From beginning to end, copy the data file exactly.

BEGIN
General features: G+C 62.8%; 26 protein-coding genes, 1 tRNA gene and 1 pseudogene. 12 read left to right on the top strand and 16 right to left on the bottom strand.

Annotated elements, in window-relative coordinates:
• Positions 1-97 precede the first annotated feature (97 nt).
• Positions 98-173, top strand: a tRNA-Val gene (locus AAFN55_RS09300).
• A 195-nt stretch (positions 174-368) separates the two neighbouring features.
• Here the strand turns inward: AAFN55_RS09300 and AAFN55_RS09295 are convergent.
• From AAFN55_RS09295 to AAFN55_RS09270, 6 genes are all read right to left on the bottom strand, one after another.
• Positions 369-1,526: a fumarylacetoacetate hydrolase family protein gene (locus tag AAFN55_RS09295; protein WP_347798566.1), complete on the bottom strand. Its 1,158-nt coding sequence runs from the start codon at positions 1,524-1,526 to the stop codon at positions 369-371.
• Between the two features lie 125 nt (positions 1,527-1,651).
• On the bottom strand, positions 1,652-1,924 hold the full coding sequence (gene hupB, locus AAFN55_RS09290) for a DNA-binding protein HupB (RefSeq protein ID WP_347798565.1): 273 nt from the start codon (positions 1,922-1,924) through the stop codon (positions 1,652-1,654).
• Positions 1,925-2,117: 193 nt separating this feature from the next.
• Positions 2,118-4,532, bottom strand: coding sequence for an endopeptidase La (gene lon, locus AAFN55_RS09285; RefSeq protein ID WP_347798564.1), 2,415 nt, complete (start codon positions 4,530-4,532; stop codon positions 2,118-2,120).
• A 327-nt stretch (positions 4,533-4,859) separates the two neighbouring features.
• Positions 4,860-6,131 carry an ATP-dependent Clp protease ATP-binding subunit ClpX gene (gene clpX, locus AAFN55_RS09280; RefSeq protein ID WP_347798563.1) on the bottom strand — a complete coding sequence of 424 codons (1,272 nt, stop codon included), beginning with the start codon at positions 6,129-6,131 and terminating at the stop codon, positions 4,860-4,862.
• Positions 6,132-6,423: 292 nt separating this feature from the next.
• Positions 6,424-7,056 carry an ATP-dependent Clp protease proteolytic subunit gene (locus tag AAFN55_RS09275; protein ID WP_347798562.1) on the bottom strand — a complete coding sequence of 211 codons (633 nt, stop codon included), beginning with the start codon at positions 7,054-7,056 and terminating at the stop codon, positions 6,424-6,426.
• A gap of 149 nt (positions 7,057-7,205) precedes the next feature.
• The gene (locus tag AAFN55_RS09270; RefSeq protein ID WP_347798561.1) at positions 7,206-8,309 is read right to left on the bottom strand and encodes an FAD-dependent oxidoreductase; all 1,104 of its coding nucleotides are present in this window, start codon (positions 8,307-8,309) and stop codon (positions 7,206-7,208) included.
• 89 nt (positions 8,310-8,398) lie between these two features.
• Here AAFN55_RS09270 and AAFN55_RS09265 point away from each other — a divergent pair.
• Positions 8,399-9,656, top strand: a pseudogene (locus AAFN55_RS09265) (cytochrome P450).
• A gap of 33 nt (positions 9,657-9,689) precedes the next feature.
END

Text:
General features: G+C 62.8%; 26 protein-coding genes, 1 tRNA gene and 1 pseudogene. 12 read left to right on the top strand and 16 right to left on the bottom strand.

Annotated elements, in window-relative coordinates:
• Positions 1-97 precede the first annotated feature (97 nt).
• Positions 98-173, top strand: a tRNA-Val gene (locus AAFN55_RS09300).
• A 195-nt stretch (positions 174-368) separates the two neighbouring features.
• Here the strand turns inward: AAFN55_RS09300 and AAFN55_RS09295 are convergent.
• From AAFN55_RS09295 to AAFN55_RS09270, 6 genes are all read right to left on the bottom strand, one after another.
• Positions 369-1,526: a fumarylacetoacetate hydrolase family protein gene (locus tag AAFN55_RS09295; protein WP_347798566.1), complete on the bottom strand. Its 1,158-nt coding sequence runs from the start codon at positions 1,524-1,526 to the stop codon at positions 369-371.
• Between the two features lie 125 nt (positions 1,527-1,651).
• On the bottom strand, positions 1,652-1,924 hold the full coding sequence (gene hupB, locus AAFN55_RS09290) for a DNA-binding protein HupB (RefSeq protein ID WP_347798565.1): 273 nt from the start codon (positions 1,922-1,924) through the stop codon (positions 1,652-1,654).
• Positions 1,925-2,117: 193 nt separating this feature from the next.
• Positions 2,118-4,532, bottom strand: coding sequence for an endopeptidase La (gene lon, locus AAFN55_RS09285; RefSeq protein ID WP_347798564.1), 2,415 nt, complete (start codon positions 4,530-4,532; stop codon positions 2,118-2,120).
• A 327-nt stretch (positions 4,533-4,859) separates the two neighbouring features.
• Positions 4,860-6,131 carry an ATP-dependent Clp protease ATP-binding subunit ClpX gene (gene clpX, locus AAFN55_RS09280; RefSeq protein ID WP_347798563.1) on the bottom strand — a complete coding sequence of 424 codons (1,272 nt, stop codon included), beginning with the start codon at positions 6,129-6,131 and terminating at the stop codon, positions 4,860-4,862.
• Positions 6,132-6,423: 292 nt separating this feature from the next.
• Positions 6,424-7,056 carry an ATP-dependent Clp protease proteolytic subunit gene (locus tag AAFN55_RS09275; protein ID WP_347798562.1) on the bottom strand — a complete coding sequence of 211 codons (633 nt, stop codon included), beginning with the start codon at positions 7,054-7,056 and terminating at the stop codon, positions 6,424-6,426.
• A gap of 149 nt (positions 7,057-7,205) precedes the next feature.
• The gene (locus tag AAFN55_RS09270; RefSeq protein ID WP_347798561.1) at positions 7,206-8,309 is read right to left on the bottom strand and encodes an FAD-dependent oxidoreductase; all 1,104 of its coding nucleotides are present in this window, start codon (positions 8,307-8,309) and stop codon (positions 7,206-7,208) included.
• 89 nt (positions 8,310-8,398) lie between these two features.
• Here AAFN55_RS09270 and AAFN55_RS09265 point away from each other — a divergent pair.
• Positions 8,399-9,656, top strand: a pseudogene (locus AAFN55_RS09265) (cytochrome P450).
• A gap of 33 nt (positions 9,657-9,689) precedes the next feature.